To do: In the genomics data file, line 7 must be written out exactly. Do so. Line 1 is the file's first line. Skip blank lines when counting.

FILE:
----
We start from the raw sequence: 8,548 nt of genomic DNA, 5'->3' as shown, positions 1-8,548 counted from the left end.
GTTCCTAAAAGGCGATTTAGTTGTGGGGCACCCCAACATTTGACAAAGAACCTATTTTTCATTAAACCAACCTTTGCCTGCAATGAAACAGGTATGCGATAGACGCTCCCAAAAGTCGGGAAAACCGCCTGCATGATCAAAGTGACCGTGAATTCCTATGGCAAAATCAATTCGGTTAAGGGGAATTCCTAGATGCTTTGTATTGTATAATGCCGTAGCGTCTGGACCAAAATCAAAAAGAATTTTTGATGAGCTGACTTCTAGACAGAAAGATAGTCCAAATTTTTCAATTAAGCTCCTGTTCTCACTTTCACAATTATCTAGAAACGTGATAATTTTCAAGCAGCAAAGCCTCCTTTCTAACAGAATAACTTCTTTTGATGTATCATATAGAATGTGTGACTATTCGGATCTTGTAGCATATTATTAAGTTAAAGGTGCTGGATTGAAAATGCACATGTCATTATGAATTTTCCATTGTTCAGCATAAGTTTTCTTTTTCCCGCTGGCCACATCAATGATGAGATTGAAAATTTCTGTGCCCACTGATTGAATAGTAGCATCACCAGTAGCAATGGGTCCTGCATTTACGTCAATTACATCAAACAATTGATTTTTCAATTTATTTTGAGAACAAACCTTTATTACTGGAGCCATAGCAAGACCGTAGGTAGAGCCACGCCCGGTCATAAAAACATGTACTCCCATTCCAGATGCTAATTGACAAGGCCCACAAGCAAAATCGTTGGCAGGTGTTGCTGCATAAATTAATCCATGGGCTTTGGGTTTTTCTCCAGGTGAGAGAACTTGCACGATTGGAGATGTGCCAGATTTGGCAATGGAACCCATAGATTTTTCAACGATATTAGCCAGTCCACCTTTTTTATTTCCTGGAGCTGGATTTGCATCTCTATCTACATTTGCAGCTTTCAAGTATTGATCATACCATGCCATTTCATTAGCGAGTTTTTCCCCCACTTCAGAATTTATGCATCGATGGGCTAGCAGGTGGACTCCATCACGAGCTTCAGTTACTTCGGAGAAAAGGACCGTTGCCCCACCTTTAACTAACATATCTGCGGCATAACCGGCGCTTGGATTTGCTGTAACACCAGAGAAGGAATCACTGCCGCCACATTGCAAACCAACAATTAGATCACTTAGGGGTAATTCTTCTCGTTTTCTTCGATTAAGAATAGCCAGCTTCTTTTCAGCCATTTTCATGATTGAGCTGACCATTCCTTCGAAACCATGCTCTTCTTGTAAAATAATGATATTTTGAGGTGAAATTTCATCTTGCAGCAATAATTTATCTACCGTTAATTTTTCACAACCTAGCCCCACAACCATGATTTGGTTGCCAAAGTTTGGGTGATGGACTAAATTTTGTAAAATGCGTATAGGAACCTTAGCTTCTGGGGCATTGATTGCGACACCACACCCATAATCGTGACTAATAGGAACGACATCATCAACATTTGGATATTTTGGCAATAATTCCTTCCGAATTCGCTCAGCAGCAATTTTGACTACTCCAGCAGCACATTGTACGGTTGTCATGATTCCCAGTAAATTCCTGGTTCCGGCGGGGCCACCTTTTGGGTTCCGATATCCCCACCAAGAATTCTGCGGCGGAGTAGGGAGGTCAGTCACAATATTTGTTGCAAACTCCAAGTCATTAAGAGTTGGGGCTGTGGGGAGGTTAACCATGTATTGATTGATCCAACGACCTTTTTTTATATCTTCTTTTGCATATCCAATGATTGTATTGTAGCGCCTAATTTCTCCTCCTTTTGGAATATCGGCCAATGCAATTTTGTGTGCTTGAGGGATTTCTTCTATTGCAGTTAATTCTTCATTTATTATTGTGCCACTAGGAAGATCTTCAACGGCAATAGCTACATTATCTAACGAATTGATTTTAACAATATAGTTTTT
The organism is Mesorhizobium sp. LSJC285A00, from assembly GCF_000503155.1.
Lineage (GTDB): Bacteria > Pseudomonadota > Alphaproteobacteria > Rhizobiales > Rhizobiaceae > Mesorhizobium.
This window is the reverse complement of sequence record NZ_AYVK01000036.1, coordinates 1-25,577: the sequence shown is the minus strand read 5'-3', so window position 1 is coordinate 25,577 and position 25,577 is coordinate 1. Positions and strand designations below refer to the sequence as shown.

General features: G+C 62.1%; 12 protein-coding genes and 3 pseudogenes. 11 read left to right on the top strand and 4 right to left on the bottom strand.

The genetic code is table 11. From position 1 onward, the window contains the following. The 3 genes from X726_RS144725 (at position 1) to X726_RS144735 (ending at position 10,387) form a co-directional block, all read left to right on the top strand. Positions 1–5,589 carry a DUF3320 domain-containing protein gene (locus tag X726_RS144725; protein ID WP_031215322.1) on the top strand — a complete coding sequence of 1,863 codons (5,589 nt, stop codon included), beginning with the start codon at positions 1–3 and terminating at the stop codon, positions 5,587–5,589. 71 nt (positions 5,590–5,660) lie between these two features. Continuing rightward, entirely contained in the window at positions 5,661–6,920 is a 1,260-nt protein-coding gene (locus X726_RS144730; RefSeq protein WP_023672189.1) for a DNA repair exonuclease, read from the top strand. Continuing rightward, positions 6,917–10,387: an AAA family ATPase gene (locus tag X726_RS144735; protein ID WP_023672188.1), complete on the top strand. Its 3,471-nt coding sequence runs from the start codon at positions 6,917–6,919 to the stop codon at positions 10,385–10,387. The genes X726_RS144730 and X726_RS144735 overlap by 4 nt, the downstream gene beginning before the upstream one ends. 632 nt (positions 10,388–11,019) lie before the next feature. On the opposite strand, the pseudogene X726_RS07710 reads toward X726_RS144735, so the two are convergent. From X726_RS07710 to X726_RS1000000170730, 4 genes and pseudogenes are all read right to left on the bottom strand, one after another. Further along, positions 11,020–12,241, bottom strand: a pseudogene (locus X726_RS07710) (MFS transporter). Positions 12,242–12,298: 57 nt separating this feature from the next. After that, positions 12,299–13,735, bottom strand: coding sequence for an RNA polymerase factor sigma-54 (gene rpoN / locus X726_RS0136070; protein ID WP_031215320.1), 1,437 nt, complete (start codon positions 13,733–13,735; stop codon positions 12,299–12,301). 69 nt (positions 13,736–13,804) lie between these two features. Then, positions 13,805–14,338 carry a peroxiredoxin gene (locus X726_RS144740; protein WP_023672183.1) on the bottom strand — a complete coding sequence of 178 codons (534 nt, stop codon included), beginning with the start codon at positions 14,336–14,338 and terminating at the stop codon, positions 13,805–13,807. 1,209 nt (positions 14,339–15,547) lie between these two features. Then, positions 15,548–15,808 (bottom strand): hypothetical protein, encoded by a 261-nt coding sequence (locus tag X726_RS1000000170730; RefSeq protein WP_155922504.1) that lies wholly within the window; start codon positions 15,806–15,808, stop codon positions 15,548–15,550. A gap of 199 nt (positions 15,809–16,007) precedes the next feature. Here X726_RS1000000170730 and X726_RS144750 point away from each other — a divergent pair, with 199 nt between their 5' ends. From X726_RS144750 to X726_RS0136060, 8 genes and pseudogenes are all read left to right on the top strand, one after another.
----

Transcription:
The genetic code is table 11. From position 1 onward, the window contains the following. The 3 genes from X726_RS144725 (at position 1) to X726_RS144735 (ending at position 10,387) form a co-directional block, all read left to right on the top strand. Positions 1–5,589 carry a DUF3320 domain-containing protein gene (locus tag X726_RS144725; protein ID WP_031215322.1) on the top strand — a complete coding sequence of 1,863 codons (5,589 nt, stop codon included), beginning with the start codon at positions 1–3 and terminating at the stop codon, positions 5,587–5,589. 71 nt (positions 5,590–5,660) lie between these two features. Continuing rightward, entirely contained in the window at positions 5,661–6,920 is a 1,260-nt protein-coding gene (locus X726_RS144730; RefSeq protein WP_023672189.1) for a DNA repair exonuclease, read from the top strand. Continuing rightward, positions 6,917–10,387: an AAA family ATPase gene (locus tag X726_RS144735; protein ID WP_023672188.1), complete on the top strand. Its 3,471-nt coding sequence runs from the start codon at positions 6,917–6,919 to the stop codon at positions 10,385–10,387. The genes X726_RS144730 and X726_RS144735 overlap by 4 nt, the downstream gene beginning before the upstream one ends. 632 nt (positions 10,388–11,019) lie before the next feature. On the opposite strand, the pseudogene X726_RS07710 reads toward X726_RS144735, so the two are convergent. From X726_RS07710 to X726_RS1000000170730, 4 genes and pseudogenes are all read right to left on the bottom strand, one after another. Further along, positions 11,020–12,241, bottom strand: a pseudogene (locus X726_RS07710) (MFS transporter). Positions 12,242–12,298: 57 nt separating this feature from the next. After that, positions 12,299–13,735, bottom strand: coding sequence for an RNA polymerase factor sigma-54 (gene rpoN / locus X726_RS0136070; protein ID WP_031215320.1), 1,437 nt, complete (start codon positions 13,733–13,735; stop codon positions 12,299–12,301). 69 nt (positions 13,736–13,804) lie between these two features. Then, positions 13,805–14,338 carry a peroxiredoxin gene (locus X726_RS144740; protein WP_023672183.1) on the bottom strand — a complete coding sequence of 178 codons (534 nt, stop codon included), beginning with the start codon at positions 14,336–14,338 and terminating at the stop codon, positions 13,805–13,807. 1,209 nt (positions 14,339–15,547) lie between these two features. Then, positions 15,548–15,808 (bottom strand): hypothetical protein, encoded by a 261-nt coding sequence (locus tag X726_RS1000000170730; RefSeq protein WP_155922504.1) that lies wholly within the window; start codon positions 15,806–15,808, stop codon positions 15,548–15,550. A gap of 199 nt (positions 15,809–16,007) precedes the next feature. Here X726_RS1000000170730 and X726_RS144750 point away from each other — a divergent pair, with 199 nt between their 5' ends. From X726_RS144750 to X726_RS0136060, 8 genes and pseudogenes are all read left to right on the top strand, one after another.